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Has Wisconsin Finally Hit Peak Running Back?

A steady supply of dominant rushers has powered Wisconsin's half-decade of Big Ten dominance, but the Badgers' current backfield lacks much-needed explosiveness.
Jonathan Dyer-USA TODAY Sports

Wisconsin has been the Big Ten's most consistent team since the turn of the decade, regularly churning out seasons of nine wins or more while landing in three conference championship games and three BCS bowls. Behind it all has been an incomprehensibly deep stable of running backs, with the Badgers boasting a Heisman Trophy-caliber rusher almost every year.

Wisconsin has had at least one 1,000-yard back every year since 2010—some seasons, the Badgers have had two—including some names you probably remember, from John Clay to James White, Montee Ball to Melvin Gordon.


It appeared that the trend would continue this season. Corey Clement, who rushed for 949 yards last season as Gordon's backup—yep, that's 949 yards, with 6.46 yards per carry, and he wasn't a starter!—looked like the next runner in line. And even if Clement hadn't compiled impressive numbers, it was fair to assume he'd be amazing anyway, because he's a Wisconsin running back and that's just what happens with Wisconsin running backs.

Until now, that is.

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So far this season, the Badgers' running game hasn't been producing at its usual levels. At least not when it matters most. Wisconsin is far from awful on the ground—the Badgers rank 13th nationally according to advanced stats. But dig deeper. Against big-time opponents, Wisconsin has gotten nowhere on the ground.

Unsurprisingly, Wisconsin dominated Miami (OH), Troy and Hawaii, but lost to both Alabama and Iowa. If the Badgers' running game is working, the team works, too. But if it sputters, then Wisconsin is decidedly average.

Against quality opponents like Alabama, Wisconsin's running game has featured too much of this. --Photo by Tm Heitman-USA TODAY Sports

Is the problem the offensive line? Is there simply nowhere for Clement—who has been injured and likely is out 2-4 more weeks—and understudy Taiwan Deal to run? It doesn't seem like it. Consider the following comparison between Wisconsin's 2014 and 2015 rushing stats, courtesy of the outstanding Bill Connelly at SB Nation and Football Outsiders:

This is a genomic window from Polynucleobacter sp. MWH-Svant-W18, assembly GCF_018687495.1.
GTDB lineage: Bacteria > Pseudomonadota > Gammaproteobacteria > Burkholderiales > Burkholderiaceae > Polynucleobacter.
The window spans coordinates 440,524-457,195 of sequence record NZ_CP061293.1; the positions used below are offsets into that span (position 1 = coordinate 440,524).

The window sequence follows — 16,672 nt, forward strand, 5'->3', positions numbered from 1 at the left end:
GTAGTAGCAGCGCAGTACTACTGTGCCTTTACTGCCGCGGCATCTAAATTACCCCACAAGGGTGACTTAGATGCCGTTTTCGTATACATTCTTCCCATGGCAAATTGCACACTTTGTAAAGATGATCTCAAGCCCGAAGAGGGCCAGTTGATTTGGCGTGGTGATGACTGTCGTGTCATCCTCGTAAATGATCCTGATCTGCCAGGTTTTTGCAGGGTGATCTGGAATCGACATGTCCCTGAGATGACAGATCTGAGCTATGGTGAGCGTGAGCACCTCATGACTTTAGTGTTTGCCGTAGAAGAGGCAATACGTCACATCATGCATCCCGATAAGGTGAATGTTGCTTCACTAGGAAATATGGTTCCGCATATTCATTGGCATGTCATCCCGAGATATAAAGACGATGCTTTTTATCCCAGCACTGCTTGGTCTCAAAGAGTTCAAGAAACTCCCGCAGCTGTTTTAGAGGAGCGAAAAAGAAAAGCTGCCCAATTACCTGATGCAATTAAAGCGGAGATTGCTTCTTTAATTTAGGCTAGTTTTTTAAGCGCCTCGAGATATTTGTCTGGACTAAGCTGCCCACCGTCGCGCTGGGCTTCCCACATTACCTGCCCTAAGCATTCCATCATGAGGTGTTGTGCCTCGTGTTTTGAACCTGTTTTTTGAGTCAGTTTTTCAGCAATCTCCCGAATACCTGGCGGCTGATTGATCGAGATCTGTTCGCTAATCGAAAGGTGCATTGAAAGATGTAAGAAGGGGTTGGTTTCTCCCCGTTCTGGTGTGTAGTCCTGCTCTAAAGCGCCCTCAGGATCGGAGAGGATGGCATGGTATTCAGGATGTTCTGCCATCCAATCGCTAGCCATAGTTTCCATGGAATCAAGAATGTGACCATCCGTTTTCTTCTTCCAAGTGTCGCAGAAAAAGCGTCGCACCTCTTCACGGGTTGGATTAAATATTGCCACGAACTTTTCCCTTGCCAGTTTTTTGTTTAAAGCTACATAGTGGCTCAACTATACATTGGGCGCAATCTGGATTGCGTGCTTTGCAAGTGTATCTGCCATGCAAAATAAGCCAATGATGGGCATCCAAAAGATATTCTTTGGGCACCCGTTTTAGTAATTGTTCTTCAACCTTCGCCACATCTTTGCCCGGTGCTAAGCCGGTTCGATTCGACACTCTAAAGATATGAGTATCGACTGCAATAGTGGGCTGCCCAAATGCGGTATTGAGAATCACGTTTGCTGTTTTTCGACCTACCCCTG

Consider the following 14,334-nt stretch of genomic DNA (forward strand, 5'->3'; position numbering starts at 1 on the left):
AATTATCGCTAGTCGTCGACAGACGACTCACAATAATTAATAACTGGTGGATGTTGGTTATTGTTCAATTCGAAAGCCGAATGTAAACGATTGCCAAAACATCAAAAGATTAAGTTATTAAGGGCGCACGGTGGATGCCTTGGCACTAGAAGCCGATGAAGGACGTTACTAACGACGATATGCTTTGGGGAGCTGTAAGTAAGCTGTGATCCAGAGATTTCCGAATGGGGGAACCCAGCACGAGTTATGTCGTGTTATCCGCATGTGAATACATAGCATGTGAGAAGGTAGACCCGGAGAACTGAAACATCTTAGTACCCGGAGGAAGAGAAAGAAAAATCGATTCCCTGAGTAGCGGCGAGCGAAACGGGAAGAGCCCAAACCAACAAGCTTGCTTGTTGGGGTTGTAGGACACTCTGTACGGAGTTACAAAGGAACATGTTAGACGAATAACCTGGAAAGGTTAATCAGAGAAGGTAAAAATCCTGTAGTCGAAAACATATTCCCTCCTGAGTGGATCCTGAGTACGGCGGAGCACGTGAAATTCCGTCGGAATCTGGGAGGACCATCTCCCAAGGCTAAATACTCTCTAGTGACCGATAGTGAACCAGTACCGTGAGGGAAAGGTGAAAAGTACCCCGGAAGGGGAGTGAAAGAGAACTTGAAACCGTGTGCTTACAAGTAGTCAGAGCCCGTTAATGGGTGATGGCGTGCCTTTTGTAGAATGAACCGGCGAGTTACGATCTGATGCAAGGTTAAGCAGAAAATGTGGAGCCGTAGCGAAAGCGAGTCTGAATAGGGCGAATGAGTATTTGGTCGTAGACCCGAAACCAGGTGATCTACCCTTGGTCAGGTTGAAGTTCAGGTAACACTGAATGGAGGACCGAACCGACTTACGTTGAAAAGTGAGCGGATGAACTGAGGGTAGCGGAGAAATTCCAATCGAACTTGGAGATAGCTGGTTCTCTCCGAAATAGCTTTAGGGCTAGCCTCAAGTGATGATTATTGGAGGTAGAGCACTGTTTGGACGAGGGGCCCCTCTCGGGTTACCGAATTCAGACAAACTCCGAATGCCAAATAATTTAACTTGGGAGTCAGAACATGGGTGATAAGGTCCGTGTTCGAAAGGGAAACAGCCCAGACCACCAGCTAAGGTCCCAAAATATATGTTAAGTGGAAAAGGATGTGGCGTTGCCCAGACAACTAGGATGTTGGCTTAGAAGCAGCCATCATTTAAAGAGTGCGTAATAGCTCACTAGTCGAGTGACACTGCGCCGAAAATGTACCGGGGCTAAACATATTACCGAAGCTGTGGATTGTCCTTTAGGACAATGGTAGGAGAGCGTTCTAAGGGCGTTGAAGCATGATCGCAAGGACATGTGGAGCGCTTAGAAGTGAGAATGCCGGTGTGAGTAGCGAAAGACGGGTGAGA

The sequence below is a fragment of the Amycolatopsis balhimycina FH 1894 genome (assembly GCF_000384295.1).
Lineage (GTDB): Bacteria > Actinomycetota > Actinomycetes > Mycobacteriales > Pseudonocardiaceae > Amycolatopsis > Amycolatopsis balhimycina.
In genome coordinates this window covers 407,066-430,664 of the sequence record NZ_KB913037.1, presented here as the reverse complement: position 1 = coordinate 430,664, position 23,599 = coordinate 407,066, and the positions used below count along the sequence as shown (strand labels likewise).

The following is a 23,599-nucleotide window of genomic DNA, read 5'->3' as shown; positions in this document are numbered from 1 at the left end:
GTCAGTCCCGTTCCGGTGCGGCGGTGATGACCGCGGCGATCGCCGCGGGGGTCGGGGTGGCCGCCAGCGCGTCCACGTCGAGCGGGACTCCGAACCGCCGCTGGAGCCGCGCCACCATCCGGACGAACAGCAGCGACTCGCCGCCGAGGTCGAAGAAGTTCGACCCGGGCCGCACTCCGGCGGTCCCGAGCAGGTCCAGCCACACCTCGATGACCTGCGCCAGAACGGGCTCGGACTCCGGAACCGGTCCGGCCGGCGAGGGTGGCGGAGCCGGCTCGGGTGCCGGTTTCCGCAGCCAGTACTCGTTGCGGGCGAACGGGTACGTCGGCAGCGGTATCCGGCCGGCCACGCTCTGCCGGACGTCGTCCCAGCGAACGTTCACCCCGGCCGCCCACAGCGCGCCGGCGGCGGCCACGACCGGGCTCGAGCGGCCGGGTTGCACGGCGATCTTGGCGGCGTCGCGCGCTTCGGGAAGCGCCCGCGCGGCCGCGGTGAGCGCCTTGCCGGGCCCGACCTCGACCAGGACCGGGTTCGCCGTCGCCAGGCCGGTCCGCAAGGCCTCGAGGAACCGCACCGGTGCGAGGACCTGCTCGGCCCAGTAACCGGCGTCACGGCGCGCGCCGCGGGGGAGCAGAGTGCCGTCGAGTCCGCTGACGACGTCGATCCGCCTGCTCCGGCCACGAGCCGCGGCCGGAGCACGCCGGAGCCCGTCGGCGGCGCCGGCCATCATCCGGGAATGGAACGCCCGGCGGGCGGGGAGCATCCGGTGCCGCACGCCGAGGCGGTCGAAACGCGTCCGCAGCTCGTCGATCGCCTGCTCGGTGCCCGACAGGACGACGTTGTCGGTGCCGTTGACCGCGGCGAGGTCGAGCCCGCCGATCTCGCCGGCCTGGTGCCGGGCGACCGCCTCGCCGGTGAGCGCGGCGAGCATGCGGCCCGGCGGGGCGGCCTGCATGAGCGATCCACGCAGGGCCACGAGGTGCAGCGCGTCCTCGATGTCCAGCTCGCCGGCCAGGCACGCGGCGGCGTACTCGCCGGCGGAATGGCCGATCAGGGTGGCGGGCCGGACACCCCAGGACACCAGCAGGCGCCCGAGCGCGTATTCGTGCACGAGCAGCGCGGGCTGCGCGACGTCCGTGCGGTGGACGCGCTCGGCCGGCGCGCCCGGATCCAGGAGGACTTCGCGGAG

The Badgers are still getting a good push along the line of scrimmage, and they're able to grind out successful plays on offense pretty well—in fact, they're performing better than last year. Wisconsin runs a successful rushing play—defined as 50 percent of first down yardage on first down, 70 percent on second down and 100 percent on third down—about half the time it runs the ball.


The problem comes after that initial push.

Last year's workhorse, Gordon, was seen as a strong, bruising back, but he had deceptive speed and was able to get to the edge often, running for big gains. He made Wisconsin's ground game explosive. Without him, the Badgers have fallen 120 spots in rushing explosiveness. That's an almost inconceivable drop.

Where have you gone, Melvin Gordon? --Photo by Kim Klement-USA TODAY Sports

More on the much-missed Gordon: he was fourth in the nation in highlight yards per opportunity, defined as any additional yards on plays that gain at least five yards. Those are the plays in which the offensive line has done its job, and it's up to the running back to showcase his skills. Again, a comparison between last season and this one illustrates the root of Wisconsin's problem:

The good news? Deal and Ogunbowale are getting about the same percentage of highlight opportunities that Gordon and Clement were getting last season. The bad news? They haven't proven they can be anywhere close to as explosive or effective. Overall, the Badgers' running backs aren't putting up numbers at all like they were last season, and that's concerning for a team that—save for long-gone Russell Wilson—has mostly relied on game managers behind center.

Of course, the wild card is Clement. He's no Gordon—granted, nobody is Gordon—but he had impressive highlight yard numbers last season. The optimistic assessment of his 2015 production drop-off is that he didn't get many chances against a dominant Alabama defense, and that he just needs to get into a rhythm once he returns from injury. That could happen. If it doesn't, Wisconsin is going to have a lot of trouble repeating its past success in the Big Ten West. The Badgers have a proven formula for success, but the supply of their key ingredient— dominant running backs—may not be limitless, after all.